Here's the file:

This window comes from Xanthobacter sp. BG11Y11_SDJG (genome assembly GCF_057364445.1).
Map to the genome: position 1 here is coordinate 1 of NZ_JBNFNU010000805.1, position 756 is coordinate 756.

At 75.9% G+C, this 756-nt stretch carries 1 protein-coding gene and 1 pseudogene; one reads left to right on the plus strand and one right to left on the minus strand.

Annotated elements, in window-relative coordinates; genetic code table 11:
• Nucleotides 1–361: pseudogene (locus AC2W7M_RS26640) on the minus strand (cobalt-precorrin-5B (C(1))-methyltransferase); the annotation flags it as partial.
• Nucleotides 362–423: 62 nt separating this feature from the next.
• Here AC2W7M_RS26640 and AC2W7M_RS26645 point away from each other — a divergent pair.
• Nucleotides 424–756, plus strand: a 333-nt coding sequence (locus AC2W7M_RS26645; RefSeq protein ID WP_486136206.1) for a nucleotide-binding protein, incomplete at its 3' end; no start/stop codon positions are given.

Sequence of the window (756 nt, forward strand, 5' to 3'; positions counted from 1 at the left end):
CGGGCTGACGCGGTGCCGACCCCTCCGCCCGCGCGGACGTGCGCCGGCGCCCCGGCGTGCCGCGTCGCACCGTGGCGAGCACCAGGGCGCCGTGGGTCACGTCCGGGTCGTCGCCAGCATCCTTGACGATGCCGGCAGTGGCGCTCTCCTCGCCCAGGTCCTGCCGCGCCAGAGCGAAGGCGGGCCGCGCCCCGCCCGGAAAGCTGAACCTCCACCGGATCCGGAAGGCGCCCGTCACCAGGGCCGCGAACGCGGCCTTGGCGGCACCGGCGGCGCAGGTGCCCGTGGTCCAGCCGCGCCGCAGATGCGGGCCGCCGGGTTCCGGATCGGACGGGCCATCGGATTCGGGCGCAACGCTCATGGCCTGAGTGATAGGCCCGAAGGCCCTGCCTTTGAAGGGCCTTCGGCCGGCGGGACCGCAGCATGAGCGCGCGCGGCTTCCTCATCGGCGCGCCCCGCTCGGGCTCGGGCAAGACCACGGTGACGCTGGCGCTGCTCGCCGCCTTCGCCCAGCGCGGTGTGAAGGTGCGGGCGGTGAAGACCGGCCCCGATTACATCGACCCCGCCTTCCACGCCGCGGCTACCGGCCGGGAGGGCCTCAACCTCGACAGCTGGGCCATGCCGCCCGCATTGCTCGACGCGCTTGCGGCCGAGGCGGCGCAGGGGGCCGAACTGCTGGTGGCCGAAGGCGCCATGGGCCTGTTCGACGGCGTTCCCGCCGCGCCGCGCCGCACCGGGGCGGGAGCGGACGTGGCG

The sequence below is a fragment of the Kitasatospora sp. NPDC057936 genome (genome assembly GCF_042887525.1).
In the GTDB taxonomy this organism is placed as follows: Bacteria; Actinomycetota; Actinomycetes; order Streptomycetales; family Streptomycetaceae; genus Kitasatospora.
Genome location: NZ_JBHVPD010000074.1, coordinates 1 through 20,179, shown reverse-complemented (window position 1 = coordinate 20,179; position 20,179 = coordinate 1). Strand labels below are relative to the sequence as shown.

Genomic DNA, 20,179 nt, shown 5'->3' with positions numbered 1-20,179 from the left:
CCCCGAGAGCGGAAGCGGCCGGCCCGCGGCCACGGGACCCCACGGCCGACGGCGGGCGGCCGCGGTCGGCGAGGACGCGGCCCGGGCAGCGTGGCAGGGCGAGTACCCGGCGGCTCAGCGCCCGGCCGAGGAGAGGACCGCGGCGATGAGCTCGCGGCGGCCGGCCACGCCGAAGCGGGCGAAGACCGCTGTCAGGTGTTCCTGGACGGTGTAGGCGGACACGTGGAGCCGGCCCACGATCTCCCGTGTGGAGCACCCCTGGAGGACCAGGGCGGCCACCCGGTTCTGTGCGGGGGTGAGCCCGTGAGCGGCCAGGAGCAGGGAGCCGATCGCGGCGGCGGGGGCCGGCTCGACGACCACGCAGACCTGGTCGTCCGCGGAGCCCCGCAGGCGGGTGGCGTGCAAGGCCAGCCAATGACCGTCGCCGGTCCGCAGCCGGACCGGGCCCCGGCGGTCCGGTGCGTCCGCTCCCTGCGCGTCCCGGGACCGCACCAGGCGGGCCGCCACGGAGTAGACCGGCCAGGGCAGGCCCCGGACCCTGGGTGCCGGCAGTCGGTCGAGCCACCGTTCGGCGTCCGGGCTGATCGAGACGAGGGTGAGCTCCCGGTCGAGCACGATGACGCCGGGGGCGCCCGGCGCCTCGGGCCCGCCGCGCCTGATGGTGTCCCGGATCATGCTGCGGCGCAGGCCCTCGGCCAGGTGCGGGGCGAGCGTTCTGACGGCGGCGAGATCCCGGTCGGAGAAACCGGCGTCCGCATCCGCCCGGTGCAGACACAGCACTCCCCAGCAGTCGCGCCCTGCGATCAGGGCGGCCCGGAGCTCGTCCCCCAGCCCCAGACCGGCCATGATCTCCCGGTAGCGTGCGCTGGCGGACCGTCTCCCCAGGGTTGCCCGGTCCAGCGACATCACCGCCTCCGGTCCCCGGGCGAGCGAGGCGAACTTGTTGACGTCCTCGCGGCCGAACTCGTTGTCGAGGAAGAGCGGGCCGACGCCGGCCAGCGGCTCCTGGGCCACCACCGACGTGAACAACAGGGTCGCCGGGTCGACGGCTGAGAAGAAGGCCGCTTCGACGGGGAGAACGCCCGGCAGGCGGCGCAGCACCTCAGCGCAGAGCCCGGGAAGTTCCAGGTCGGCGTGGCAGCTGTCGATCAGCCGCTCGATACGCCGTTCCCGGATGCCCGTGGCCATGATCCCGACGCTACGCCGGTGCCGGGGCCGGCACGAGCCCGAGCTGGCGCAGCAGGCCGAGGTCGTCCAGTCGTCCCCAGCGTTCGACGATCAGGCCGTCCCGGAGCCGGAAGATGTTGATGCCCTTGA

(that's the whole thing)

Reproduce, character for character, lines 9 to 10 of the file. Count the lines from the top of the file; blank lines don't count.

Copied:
Sequence of the window (756 nt, forward strand, 5' to 3'; positions counted from 1 at the left end):
CGGGCTGACGCGGTGCCGACCCCTCCGCCCGCGCGGACGTGCGCCGGCGCCCCGGCGTGCCGCGTCGCACCGTGGCGAGCACCAGGGCGCCGTGGGTCACGTCCGGGTCGTCGCCAGCATCCTTGACGATGCCGGCAGTGGCGCTCTCCTCGCCCAGGTCCTGCCGCGCCAGAGCGAAGGCGGGCCGCGCCCCGCCCGGAAAGCTGAACCTCCACCGGATCCGGAAGGCGCCCGTCACCAGGGCCGCGAACGCGGCCTTGGCGGCACCGGCGGCGCAGGTGCCCGTGGTCCAGCCGCGCCGCAGATGCGGGCCGCCGGGTTCCGGATCGGACGGGCCATCGGATTCGGGCGCAACGCTCATGGCCTGAGTGATAGGCCCGAAGGCCCTGCCTTTGAAGGGCCTTCGGCCGGCGGGACCGCAGCATGAGCGCGCGCGGCTTCCTCATCGGCGCGCCCCGCTCGGGCTCGGGCAAGACCACGGTGACGCTGGCGCTGCTCGCCGCCTTCGCCCAGCGCGGTGTGAAGGTGCGGGCGGTGAAGACCGGCCCCGATTACATCGACCCCGCCTTCCACGCCGCGGCTACCGGCCGGGAGGGCCTCAACCTCGACAGCTGGGCCATGCCGCCCGCATTGCTCGACGCGCTTGCGGCCGAGGCGGCGCAGGGGGCCGAACTGCTGGTGGCCGAAGGCGCCATGGGCCTGTTCGACGGCGTTCCCGCCGCGCCGCGCCGCACCGGGGCGGGAGCGGACGTGGCG